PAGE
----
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Mathematician Keller wins Wolf Foundation Prize

Joseph Keller, professor emeritus of mathematics and mechanical engineering, will share the 1997 Wolf Foundation Prize for Mathematics. Keller, an applied mathematician of world renown, will share the $100,000 prize with Yakov Sinai of Russia.

Keller, 73, said the Wolf award's well-established international reputation is good news for Stanford, which is best known for its contributions to pure mathematics. "I hope it will reinforce the reputation of Stanford in applied mathematics," he said.

A Stanford professor since 1978, Keller also has taught at Princeton, Columbia, the University of California-Irvine, the California Institute of Technology, Dartmouth College and New York University's Courant Institute of Mathematical Sciences. He is a former research associate at the Woods Hole Oceanographic Institute in Massachusetts. Last April, Northwestern University awarded Keller a Frederic Esser Nemmers Prize in Mathematics. In 1988 President Reagan presented him with a National Medal of Science.

Keller originated the Geometrical Theory of Diffraction to solve problems of wave propagation. The theory quickly became an indispensable tool for engineers and scientists working on radar, the design of antennas and high frequency systems in complicated environments. He has conducted extensive research on national security issues including sonar, underwater explosions, atmospheric explosions of hydrogen bombs and A-bomb explosions on ships and submarines. Twice, Keller, who has written more than 400 scientific papers, received the Lester R. Ford Award for expository writing from the Mathematical Association of America.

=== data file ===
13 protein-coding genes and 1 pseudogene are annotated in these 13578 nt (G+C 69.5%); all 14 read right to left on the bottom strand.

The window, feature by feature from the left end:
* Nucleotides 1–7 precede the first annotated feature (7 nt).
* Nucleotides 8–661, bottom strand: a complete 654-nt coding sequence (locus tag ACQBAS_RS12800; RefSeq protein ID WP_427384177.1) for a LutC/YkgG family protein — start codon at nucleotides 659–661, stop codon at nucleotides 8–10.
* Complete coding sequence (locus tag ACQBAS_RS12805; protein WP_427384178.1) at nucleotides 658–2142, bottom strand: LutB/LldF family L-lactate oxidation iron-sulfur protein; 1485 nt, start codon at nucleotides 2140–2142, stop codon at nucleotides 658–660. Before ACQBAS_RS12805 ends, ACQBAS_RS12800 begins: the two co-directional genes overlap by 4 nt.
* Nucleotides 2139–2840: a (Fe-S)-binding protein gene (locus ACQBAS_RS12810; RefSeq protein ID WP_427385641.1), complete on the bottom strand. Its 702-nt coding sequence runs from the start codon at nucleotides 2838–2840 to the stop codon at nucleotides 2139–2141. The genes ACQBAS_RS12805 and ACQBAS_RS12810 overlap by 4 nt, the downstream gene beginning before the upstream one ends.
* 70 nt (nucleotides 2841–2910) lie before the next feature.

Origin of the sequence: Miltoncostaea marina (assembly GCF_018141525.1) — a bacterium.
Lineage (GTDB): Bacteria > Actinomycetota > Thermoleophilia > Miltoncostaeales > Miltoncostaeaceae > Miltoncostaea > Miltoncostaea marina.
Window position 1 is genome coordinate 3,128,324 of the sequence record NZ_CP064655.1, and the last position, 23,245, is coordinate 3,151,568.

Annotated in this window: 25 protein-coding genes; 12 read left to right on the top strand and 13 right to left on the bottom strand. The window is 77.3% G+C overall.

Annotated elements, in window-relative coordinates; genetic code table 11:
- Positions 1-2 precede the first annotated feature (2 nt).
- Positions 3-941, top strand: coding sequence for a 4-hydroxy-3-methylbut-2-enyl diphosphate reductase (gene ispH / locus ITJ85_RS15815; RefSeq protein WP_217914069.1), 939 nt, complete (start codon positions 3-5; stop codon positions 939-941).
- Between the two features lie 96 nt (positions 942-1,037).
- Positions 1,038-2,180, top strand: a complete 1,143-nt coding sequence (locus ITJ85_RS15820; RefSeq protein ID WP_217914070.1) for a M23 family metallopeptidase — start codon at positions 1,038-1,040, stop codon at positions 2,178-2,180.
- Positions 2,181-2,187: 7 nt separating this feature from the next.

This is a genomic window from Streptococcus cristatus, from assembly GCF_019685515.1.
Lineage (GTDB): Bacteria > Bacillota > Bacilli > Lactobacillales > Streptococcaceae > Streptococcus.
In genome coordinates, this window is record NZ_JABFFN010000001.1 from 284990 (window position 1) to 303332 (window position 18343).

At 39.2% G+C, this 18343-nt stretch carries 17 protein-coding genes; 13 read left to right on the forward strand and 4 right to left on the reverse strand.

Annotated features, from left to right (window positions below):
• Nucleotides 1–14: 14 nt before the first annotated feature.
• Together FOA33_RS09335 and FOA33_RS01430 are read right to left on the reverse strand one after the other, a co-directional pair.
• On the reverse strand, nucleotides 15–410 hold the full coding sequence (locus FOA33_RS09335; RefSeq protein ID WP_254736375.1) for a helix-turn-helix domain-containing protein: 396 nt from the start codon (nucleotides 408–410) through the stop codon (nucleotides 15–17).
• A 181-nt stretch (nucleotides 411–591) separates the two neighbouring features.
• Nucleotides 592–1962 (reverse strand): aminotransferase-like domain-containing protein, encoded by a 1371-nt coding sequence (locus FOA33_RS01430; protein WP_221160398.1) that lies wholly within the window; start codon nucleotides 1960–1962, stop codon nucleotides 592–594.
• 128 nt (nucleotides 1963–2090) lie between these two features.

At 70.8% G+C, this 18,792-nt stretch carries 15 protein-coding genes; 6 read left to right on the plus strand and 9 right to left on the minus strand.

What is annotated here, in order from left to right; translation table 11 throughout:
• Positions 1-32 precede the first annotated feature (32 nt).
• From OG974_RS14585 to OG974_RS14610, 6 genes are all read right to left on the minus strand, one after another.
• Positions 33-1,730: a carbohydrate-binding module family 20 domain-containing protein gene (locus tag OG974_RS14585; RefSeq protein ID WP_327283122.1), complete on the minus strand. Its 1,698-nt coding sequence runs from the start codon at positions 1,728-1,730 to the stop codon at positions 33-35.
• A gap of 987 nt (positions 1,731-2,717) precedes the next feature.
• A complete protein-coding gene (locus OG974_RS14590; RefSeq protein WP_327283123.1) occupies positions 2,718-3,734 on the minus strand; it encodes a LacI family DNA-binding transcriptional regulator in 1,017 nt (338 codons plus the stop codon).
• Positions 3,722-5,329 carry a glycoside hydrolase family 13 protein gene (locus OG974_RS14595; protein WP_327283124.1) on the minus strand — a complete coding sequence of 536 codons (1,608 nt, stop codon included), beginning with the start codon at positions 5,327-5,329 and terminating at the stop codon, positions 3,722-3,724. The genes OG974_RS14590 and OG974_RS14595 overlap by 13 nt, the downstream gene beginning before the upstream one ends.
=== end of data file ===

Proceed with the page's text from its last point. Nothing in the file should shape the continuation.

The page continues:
The Wolf Foundation was founded in 1978 by Ricardo Wolf, a German-born Cuban diplomat and philanthropist, to support contributions to the sciences and the arts. The foundation has given prizes to 165 awardees from 18 countries. Keller and Sinai, a senior researcher with the Landau Institute of Theoretical Physics in Moscow and a mathematics professor at Princeton, will receive their awards from Israeli President Ezer Weizman at a ceremony in the Knesset on April 6, 1997.

Keller is the sixth Stanford faculty member to receive the Wolf Prize. The other recipients are Carl Djerassi, chemistry, 1978; Stanley Cohen, genetics and medicine, 1981; Martin Perl, Stanford Linear Accelerator Center, 1982. Harden McConnell, chemistry, 1984; and Conyers Herring, applied physics, 1985.


By Elaine Ray

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